Commentary Magazine


Topic: FARC

Drama Brewing in Colombia

Imagine if Teddy Roosevelt had not run himself against his protege William Howard Taft in 1912 but had sponsored another candidate who went on to beat both Taft and Woodrow Wilson. Or alternatively imagine a presidential election in which John McCain and Mitt Romney are battling it out not in the primaries but in the general election. 

No analogy is exact but that gives you a bit of the flavor of the Colombian presidential election. The first place finisher, with 29.25 percent, was former Finance Minister Oscar Ivan Zuluaga. In second place was the incumbent president, Juan Manual Santos, with 25.69 percent. Since neither man got more than 50 percent (three other candidates split the rest of the vote), they will have a second-round runoff on June 15.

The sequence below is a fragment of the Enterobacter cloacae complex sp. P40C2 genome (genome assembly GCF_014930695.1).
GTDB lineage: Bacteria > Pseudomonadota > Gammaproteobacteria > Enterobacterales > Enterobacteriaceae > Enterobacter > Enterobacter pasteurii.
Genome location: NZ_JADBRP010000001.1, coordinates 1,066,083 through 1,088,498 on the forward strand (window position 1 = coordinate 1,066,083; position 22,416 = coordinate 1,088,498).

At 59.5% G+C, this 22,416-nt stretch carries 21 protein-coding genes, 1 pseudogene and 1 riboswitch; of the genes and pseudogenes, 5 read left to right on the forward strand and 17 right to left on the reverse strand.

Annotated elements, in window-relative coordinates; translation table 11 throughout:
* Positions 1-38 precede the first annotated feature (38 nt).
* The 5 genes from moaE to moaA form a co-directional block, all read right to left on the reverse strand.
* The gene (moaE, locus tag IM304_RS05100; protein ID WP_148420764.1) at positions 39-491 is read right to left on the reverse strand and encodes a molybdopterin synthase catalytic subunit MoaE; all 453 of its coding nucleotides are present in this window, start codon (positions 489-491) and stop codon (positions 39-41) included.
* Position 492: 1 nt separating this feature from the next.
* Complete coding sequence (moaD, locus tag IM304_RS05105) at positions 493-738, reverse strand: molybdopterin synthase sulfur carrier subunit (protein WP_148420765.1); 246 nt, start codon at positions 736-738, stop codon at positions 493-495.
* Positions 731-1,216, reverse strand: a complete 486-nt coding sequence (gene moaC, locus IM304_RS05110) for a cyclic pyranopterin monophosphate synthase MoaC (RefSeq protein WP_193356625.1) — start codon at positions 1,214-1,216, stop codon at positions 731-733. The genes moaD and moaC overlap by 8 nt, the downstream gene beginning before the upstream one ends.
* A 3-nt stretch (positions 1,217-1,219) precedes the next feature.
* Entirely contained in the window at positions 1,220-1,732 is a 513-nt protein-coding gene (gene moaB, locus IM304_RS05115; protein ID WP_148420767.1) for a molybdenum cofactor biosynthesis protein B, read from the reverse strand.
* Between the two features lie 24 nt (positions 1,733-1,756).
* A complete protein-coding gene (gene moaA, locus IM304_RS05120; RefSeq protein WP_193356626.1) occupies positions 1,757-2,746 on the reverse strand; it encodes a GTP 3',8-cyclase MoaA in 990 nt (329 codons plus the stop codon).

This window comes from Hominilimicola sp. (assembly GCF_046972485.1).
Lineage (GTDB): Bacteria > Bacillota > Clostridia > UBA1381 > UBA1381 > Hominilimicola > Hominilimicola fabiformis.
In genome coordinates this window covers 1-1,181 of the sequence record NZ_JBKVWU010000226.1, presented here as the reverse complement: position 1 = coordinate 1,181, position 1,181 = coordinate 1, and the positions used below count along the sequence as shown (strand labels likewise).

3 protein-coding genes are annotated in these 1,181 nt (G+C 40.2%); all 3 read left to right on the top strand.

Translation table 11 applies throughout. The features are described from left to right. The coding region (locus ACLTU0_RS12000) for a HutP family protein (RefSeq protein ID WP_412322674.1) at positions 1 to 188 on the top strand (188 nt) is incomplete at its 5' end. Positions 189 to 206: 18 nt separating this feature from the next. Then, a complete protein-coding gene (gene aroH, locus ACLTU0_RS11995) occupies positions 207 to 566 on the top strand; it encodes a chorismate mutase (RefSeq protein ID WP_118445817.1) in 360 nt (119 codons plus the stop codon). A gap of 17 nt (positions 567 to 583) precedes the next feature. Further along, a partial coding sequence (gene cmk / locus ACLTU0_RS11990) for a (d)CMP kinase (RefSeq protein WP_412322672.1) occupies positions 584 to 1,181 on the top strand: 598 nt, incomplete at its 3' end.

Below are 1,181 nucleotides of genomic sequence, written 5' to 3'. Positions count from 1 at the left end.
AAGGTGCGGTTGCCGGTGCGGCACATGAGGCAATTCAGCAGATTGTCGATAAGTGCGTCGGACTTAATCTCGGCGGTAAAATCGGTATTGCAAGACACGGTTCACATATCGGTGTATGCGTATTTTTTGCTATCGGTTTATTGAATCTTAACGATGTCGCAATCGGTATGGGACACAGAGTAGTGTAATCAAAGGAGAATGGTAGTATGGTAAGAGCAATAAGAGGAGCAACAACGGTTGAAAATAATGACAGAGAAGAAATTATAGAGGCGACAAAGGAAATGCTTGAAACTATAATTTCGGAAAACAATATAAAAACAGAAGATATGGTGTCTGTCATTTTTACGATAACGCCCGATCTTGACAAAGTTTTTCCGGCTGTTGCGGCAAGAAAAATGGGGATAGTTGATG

The numbers do not reveal the extraordinary drama behind the campaign, which was characterized by charges of cheating and skullduggery from both campaigns. Zuluaga came from almost nowhere to run ahead of an incumbent who was widely viewed as a shoo-in for reelection not long ago. This turn of events was due almost entirely to the intervention of former President Alvaro Uribe, who left office in 2010. Santos was his former defense minister and designated successor but, like TR turning on Taft, Uribe grew disenchanted with his protege, in no small part, one suspects, because Uribe misses the limelight. 

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Imagine if Teddy Roosevelt had not run himself against his protege William Howard Taft in 1912 but had sponsored another candidate who went on to beat both Taft and Woodrow Wilson. Or alternatively imagine a presidential election in which John McCain and Mitt Romney are battling it out not in the primaries but in the general election.